It’s definitely not every week and not every month that New York Magazine, The New Yorker and Vox pay attention to Japanese animation. But, of course, if there is ever an anime – not directed by Hayao Miyazaki or Mamoru Oshii – that would qualify for coverage in a mainstream English-language publication, Neon Genesis Evangelion, now available for streaming on Netflix, is that anime.
Ever since Evangelion premiered on Japanese television in the fall of 1995, and then made its way to countries around the world via means both official and decidedly unofficial, it has been the subject of intense discussion and reflection. And while it’s essentially impossible to build anything like a comprehensive catalog of “fan” reaction to Eva, what we can do is instead ask – and answer – the question of how have anime scholars responded.
As with any literature review or survey of this type, it is subject to certain restrictions and caveats. The most obvious one is of “scope” – the distinction between just passing mentions of Evangelion, and actual in-depth substantive discussion. But exactly where does this distinction lie? And beyond that, there is also the issue of “recall” – there is no way to ever be sure that a literature search is fully comprehensive. Nonetheless, and with these restrictions in mind, a look at English-language scholarly responses to Neon Genesis Evangelion still adds an important angle to considering and reflecting on Eva’s impact and effect.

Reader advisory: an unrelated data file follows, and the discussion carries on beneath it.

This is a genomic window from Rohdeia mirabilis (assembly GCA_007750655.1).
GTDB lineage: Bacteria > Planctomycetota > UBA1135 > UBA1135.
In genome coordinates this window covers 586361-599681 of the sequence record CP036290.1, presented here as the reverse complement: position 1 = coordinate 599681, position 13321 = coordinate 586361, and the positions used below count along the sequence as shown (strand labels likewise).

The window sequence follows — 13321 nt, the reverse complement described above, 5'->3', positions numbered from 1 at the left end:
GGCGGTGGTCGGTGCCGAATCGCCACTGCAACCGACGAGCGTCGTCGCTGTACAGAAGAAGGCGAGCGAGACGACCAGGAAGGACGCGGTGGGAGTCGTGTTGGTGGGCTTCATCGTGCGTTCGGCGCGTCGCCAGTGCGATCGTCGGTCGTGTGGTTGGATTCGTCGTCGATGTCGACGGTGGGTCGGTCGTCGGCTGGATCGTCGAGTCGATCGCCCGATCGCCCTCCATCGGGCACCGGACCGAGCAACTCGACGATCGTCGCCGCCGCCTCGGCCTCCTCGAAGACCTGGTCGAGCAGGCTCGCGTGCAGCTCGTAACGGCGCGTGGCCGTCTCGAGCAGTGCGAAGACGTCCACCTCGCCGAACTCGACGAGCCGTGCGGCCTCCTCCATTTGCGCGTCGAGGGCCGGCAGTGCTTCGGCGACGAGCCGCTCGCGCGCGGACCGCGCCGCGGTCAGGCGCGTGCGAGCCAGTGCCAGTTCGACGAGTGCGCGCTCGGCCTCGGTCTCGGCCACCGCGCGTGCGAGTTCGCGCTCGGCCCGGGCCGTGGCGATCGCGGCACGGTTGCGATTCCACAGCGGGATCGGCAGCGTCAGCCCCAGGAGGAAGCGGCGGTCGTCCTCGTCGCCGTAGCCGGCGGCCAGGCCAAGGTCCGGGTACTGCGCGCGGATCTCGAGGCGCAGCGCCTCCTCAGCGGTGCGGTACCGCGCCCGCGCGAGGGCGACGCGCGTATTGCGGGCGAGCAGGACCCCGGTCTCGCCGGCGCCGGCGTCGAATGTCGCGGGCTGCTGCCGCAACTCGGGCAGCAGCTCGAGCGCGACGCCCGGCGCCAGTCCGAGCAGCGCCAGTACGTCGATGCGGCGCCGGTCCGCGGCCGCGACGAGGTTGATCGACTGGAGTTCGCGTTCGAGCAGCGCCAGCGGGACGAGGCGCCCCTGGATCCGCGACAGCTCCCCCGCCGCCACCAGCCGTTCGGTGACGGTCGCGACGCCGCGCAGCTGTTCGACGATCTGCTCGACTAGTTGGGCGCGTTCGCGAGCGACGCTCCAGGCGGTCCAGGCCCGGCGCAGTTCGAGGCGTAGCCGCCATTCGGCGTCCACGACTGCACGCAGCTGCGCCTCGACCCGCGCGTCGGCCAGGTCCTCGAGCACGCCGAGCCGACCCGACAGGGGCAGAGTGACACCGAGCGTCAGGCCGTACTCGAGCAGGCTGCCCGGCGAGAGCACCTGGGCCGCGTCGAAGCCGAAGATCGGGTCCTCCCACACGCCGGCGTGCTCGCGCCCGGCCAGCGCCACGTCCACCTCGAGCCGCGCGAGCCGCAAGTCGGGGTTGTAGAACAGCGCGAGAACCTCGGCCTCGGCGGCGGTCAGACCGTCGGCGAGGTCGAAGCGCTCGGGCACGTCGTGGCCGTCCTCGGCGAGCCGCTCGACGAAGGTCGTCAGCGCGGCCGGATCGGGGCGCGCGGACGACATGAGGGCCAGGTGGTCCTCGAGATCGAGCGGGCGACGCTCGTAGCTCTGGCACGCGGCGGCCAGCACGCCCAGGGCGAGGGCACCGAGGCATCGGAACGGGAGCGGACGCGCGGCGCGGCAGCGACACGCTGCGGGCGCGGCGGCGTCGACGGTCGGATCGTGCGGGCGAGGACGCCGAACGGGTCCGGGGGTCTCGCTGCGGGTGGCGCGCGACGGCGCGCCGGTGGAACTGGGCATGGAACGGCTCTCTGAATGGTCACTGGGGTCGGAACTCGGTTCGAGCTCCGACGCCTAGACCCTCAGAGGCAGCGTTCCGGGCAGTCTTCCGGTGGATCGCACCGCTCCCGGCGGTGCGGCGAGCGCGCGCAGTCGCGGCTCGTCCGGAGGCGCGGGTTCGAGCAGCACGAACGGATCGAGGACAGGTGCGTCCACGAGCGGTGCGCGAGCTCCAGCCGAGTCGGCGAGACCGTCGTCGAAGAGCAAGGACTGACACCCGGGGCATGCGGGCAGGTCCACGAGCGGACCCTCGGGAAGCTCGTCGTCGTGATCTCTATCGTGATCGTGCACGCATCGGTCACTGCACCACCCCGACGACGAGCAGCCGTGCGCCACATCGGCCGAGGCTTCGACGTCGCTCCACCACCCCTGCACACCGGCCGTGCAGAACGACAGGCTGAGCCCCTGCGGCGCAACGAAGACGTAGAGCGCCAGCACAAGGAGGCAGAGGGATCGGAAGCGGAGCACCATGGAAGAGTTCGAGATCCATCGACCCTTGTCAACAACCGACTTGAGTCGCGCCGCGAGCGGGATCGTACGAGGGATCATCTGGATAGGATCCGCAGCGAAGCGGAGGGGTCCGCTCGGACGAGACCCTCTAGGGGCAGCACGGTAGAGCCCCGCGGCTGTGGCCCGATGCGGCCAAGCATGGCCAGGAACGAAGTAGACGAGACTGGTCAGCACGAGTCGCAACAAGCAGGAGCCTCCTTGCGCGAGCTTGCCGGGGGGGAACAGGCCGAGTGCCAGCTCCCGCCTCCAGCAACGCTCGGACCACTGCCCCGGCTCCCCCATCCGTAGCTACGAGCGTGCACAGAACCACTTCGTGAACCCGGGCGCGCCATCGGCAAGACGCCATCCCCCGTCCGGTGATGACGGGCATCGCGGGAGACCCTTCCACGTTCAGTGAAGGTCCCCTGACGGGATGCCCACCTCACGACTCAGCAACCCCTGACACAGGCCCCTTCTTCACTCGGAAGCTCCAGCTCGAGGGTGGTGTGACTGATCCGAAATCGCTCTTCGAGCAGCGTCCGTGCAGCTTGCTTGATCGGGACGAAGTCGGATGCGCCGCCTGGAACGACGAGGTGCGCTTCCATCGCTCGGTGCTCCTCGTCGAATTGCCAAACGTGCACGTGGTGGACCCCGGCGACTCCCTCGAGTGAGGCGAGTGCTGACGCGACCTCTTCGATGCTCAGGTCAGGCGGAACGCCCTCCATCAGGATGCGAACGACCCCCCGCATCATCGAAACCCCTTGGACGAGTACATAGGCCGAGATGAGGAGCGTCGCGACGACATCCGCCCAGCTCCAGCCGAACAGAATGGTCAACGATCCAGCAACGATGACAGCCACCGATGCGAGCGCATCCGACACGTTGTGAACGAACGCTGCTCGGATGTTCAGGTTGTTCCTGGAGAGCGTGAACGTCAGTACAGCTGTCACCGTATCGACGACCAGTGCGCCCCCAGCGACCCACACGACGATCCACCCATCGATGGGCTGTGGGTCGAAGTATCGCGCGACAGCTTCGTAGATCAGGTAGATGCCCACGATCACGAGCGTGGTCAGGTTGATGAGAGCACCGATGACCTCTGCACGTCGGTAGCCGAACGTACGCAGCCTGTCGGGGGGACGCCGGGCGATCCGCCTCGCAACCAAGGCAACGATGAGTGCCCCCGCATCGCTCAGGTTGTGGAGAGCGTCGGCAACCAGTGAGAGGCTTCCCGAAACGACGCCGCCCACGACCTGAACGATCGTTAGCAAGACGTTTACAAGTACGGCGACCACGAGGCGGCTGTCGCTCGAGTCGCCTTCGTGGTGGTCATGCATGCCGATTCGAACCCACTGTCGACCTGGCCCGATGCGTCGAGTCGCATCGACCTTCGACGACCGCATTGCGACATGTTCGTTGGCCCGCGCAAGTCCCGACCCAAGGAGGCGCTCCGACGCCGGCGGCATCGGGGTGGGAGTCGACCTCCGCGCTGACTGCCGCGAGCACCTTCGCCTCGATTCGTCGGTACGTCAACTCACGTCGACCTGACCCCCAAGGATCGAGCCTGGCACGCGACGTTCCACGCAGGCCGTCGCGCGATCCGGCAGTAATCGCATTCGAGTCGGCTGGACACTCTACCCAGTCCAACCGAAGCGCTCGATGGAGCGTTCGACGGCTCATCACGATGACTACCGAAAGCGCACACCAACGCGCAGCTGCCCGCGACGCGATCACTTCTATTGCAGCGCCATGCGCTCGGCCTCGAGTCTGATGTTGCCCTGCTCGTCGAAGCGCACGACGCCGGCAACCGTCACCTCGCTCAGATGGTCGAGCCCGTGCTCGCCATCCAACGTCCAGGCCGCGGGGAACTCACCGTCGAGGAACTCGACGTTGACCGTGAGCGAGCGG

Neon Genesis Evangelion Studies, 1996 – present
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Azuma, Hiroki. Anime or something like it: Neon Genesis Evangelion. InterCommunication, 18.
Woznicki, Krystian. Towards a cartography of Japanese anime: Anno Hideaki’s “Evangelion”. Blimp Film Magazine, 36, 18-26
Steinberg, Marc. The trajectory of the apocalypse: Pleasure and destruction in Akira and Evangelion. East Asia Forum, 8/9, 1-31.
Routt, William D. Stillness and style in ‘Neon Genesis Evangelion’. Animation Journal, 8(1), 28-43.
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Broderick, Mick. Anime’s apocalypse: Neon Genesis Evangelion as millennarian mecha. Intersections: Gender, History and Culture in the Asian Context, 7.
Napier, Susan J. When the machines stop: Fantasy, reality, and terminal identity in “Neon Genesis Evangelion” and “Serial Experiments Lain”. Science Fiction Studies, 29(3), 418-435.